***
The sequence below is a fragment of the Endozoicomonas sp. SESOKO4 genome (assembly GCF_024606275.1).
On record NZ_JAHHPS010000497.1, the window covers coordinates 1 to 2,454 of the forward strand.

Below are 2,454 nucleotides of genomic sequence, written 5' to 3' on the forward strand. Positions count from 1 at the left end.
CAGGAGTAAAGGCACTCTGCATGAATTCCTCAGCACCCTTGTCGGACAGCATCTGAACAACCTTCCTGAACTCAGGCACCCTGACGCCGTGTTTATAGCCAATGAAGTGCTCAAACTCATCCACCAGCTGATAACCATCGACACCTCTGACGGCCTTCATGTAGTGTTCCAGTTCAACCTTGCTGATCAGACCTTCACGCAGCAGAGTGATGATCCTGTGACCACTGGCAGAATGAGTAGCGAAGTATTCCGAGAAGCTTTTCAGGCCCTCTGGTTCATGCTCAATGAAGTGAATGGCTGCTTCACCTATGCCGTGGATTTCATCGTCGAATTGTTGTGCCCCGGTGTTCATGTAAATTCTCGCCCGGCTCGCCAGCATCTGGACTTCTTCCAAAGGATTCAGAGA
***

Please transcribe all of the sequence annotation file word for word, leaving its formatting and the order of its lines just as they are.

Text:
The sequence below is a fragment of the Endozoicomonas sp. SESOKO4 genome (assembly GCF_024606275.1).
On record NZ_JAHHPS010000497.1, the window covers coordinates 1 to 2,454 of the forward strand.

Below are 2,454 nucleotides of genomic sequence, written 5' to 3' on the forward strand. Positions count from 1 at the left end.
CAGGAGTAAAGGCACTCTGCATGAATTCCTCAGCACCCTTGTCGGACAGCATCTGAACAACCTTCCTGAACTCAGGCACCCTGACGCCGTGTTTATAGCCAATGAAGTGCTCAAACTCATCCACCAGCTGATAACCATCGACACCTCTGACGGCCTTCATGTAGTGTTCCAGTTCAACCTTGCTGATCAGACCTTCACGCAGCAGAGTGATGATCCTGTGACCACTGGCAGAATGAGTAGCGAAGTATTCCGAGAAGCTTTTCAGGCCCTCTGGTTCATGCTCAATGAAGTGAATGGCTGCTTCACCTATGCCGTGGATTTCATCGTCGAATTGTTGTGCCCCGGTGTTCATGTAAATTCTCGCCCGGCTCGCCAGCATCTGGACTTCTTCCAAAGGATTCAGAGA